Human Self-Assessment Process Theory: An Eight-Factor Model of Human Performance and Learning; and Everyman’s Causation

  • Darwin P. Hunt
  • Michelle R. Sams

Abstract

This chapter focuses and elaborates on an eight-factor model of the processes by which people make decisions and select responses. The model is part of a larger conceptual framework (called human self-assessment process theory) which describes how people might make self-assessments of the state of their own subsystems and how these self-assessments affect their decisions, and the selection and execution of responses. We think the topic, because of its potential use for making predictions and in understanding how and why people behave as they do, is deserving of more systematic consideration than it has received.

An intervening variable approach is employed to explore the development and the effects of associations:
  1. 1.

    Between responses and particular consequences (later events) — called response-consequence associations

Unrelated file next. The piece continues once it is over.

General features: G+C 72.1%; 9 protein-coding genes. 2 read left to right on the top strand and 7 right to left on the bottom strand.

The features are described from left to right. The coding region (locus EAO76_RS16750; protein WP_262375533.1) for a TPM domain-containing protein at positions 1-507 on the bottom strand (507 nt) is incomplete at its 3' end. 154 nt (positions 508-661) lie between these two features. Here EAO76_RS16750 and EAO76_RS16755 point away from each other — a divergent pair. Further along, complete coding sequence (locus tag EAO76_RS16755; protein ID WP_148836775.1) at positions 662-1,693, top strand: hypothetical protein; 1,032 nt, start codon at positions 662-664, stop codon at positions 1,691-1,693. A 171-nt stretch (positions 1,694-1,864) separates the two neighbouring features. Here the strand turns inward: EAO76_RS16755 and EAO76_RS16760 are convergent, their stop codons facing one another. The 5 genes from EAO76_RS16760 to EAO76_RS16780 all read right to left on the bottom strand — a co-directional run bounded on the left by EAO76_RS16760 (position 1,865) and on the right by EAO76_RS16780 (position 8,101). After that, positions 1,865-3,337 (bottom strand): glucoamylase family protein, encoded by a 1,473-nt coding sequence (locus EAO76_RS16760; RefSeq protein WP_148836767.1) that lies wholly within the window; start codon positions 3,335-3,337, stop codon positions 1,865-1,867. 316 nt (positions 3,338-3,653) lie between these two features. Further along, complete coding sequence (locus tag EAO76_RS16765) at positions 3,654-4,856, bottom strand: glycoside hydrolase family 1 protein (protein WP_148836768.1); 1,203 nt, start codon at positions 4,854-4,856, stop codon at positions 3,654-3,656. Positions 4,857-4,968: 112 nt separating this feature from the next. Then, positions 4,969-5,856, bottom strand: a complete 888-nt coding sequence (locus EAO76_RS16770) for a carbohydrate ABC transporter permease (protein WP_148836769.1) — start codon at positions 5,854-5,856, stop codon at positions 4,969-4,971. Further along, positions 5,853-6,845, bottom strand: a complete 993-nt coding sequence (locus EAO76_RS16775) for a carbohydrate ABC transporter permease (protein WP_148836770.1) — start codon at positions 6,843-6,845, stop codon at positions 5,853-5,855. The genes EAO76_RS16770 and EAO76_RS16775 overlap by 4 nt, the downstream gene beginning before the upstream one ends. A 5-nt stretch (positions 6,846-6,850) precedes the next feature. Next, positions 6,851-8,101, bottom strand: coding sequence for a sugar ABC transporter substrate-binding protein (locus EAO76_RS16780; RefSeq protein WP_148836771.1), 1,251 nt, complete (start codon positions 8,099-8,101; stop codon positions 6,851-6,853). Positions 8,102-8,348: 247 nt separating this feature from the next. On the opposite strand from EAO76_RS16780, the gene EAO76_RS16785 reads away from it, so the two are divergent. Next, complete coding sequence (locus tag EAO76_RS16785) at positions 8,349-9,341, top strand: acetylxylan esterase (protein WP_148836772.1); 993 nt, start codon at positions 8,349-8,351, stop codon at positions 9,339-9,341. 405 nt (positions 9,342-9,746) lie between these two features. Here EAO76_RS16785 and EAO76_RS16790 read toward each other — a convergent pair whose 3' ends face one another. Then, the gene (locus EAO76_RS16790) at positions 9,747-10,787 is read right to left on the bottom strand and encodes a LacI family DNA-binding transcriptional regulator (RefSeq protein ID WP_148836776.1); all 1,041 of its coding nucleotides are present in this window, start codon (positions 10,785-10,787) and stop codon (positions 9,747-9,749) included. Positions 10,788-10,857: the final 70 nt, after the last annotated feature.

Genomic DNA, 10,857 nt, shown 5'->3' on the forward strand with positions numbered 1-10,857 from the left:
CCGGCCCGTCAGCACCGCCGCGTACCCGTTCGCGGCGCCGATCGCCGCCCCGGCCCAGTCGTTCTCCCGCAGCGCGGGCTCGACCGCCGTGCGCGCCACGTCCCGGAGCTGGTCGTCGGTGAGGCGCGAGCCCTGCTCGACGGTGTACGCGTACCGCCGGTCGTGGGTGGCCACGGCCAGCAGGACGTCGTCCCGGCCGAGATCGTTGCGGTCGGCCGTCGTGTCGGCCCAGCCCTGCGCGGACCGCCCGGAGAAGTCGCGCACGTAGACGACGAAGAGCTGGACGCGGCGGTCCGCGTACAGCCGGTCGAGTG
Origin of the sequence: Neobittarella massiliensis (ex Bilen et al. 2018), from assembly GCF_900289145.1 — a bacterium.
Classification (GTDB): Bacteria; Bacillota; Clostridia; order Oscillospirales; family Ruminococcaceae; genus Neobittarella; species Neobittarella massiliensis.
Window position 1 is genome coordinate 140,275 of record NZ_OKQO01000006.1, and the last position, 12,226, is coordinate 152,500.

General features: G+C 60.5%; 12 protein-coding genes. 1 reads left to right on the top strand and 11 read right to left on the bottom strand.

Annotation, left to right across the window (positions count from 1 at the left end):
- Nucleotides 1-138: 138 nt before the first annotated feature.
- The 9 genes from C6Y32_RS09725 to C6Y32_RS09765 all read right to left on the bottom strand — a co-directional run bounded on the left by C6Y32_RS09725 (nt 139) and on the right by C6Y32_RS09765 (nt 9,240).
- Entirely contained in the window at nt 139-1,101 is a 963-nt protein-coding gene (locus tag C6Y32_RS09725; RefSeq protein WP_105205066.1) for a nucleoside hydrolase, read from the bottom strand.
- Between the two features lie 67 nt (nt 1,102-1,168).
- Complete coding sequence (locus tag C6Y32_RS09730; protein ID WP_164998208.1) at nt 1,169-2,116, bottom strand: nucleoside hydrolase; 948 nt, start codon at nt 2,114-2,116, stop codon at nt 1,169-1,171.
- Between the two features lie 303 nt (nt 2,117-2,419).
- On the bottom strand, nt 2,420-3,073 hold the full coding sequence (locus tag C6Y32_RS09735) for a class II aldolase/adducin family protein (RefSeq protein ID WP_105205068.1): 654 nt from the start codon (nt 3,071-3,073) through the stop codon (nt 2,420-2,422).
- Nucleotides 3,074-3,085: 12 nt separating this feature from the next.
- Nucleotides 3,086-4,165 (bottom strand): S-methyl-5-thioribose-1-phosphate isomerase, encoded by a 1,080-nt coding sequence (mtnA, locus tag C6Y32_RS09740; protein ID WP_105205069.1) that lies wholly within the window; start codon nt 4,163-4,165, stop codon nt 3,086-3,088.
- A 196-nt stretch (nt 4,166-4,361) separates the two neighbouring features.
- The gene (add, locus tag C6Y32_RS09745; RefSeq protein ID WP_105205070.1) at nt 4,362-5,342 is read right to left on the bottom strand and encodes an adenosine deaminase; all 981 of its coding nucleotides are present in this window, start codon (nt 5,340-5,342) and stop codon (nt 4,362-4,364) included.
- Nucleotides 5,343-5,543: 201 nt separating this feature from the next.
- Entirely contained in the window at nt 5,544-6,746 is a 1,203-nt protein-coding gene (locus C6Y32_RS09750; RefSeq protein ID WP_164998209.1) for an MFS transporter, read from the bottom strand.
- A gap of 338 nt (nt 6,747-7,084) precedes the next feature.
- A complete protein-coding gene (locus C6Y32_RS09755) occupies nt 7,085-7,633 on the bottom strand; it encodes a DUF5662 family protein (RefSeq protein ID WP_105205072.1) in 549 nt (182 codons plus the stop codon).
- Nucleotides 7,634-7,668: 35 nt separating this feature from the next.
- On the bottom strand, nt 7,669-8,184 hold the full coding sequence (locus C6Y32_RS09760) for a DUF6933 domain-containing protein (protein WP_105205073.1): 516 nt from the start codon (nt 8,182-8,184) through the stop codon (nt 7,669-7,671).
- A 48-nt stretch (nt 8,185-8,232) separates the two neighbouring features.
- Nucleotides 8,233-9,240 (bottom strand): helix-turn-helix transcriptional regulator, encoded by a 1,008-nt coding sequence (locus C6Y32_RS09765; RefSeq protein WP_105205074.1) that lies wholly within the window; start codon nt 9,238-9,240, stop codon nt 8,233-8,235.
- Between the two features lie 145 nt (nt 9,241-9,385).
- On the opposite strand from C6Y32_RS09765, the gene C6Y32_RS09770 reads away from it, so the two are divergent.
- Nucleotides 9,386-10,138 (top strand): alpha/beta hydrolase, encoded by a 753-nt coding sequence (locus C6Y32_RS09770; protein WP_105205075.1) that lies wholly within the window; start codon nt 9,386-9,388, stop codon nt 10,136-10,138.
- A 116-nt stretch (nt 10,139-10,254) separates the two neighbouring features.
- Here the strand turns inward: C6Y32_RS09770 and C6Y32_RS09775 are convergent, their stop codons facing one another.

2. 2.

    Between perceived situations and later events — called situation-consequence associations

     
  3. 3.

    Between perceived situations and responses — called situation-response associations

     
These associations involve what may be called cause and effect relationships. The condition(s) which a person identifies as the cause(s) is affected by many factors such as (a) the person’s educational and experiential background, (b) the gains and costs related to errors of causal inference, (c) the conditions over which the person has control — called the principle of relativity of causes, (d) human biases exhibited when diagnostic conclusions based on past hypotheses-symptom data are more sure than is warranted, and (e) the necessity that an informational relation exist between two events before a person will form a cause-effect association between them; repeated observation of regularity between events is neither sufficient nor necessary for a person to infer a cause—effect relation.

Keywords

Mold Hunt Dition Shoe 

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Copyright information

© Springer-Verlag Berlin Heidelberg 1989

Authors and Affiliations

  • Darwin P. Hunt
  • Michelle R. Sams

There are no affiliations available

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